If you’re juggling multiple credit card payments and other debts, it might be time to start thinking about negotiating—with your creditors—that is. It won’t be easy, but believe it or not, negotiating is a proven way to get a better deal and help dig yourself out of debt faster.
Before you make the call, be prepared. The credit card company deals with frustrated customers all day long. They’re not going to give you a break easily. But if you know what to say and what to ask for, you’ll be more likely to come to terms you both can agree to.
First, figure out your budget. How much can you realistically afford to pay each month? You should figure out how to pay as much as possible toward your debt while still covering all of your normal expenses like rent and groceries.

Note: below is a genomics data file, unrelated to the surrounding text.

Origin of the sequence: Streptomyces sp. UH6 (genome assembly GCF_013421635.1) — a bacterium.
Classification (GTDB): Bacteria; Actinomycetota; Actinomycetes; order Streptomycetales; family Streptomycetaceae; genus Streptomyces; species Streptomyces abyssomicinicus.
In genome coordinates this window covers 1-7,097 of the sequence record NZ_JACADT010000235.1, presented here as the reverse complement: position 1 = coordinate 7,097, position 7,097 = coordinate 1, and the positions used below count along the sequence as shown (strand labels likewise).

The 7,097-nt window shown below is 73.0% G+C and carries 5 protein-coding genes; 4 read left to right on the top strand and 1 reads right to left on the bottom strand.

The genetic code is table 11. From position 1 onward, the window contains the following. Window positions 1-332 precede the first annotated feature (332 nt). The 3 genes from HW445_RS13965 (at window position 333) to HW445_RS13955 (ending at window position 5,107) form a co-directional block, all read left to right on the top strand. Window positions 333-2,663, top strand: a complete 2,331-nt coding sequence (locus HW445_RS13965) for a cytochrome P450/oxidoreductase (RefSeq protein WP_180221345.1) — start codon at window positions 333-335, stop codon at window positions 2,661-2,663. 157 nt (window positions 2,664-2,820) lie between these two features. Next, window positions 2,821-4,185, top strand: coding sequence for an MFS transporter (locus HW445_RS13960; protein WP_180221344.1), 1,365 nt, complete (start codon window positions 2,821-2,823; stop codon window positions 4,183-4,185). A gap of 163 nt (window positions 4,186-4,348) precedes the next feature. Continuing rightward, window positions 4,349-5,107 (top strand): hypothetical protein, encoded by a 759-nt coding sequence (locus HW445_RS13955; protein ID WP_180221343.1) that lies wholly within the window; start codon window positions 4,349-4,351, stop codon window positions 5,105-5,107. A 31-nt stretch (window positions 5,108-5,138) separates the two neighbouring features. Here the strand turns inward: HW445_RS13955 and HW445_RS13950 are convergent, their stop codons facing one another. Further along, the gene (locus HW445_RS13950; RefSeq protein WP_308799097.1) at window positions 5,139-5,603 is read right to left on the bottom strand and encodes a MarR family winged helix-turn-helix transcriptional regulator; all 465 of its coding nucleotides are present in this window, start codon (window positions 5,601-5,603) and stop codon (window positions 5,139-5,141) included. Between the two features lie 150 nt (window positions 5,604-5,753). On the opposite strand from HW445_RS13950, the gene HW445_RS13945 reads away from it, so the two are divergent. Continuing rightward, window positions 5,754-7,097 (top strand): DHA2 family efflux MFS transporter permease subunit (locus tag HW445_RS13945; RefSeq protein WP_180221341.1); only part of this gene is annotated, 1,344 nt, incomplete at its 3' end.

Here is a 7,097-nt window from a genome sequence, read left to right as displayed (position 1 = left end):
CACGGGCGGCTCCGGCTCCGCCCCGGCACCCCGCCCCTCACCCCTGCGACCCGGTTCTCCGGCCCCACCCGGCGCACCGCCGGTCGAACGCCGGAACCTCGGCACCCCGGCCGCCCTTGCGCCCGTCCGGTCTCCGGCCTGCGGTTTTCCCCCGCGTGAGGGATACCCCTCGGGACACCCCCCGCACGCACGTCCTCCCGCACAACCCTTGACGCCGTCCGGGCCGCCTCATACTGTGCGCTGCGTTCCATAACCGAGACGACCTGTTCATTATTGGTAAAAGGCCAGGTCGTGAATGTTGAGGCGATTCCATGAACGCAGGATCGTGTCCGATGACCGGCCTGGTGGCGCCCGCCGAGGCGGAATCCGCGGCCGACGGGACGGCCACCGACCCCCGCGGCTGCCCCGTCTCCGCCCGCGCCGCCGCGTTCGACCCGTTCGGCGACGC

Once you have this monthly payment in mind, figure out how much debt forgiveness you’re going to ask for. It will be nearly impossible to get out of any more than half, and it’ll likely be less than that, so a good rule of thumb is to start with asking for 50% of your debt to be forgiven. Then you can work down from there depending on the creditor’s response.
When you call, tell the creditor that you’re unable to make your monthly payments, but that you can and will pay a lower amount. They’ll likely try to get you to come down from your requested 50% forgiveness, which you can do if you’re able to afford the lower monthly payments. The goal here is to find a middle ground to both can live with.
If and when you find this middle ground, ask the creditor to send it to you in writing so there’s no question about it later on. If at any point you feel like you’re hitting a brick wall, mention that you’re consider filing for bankruptcy. This shows the creditor that you’re in seriously bad shape. They’re going to want to recover a portion of their money rather than nothing at all, and may be more willing to work with you.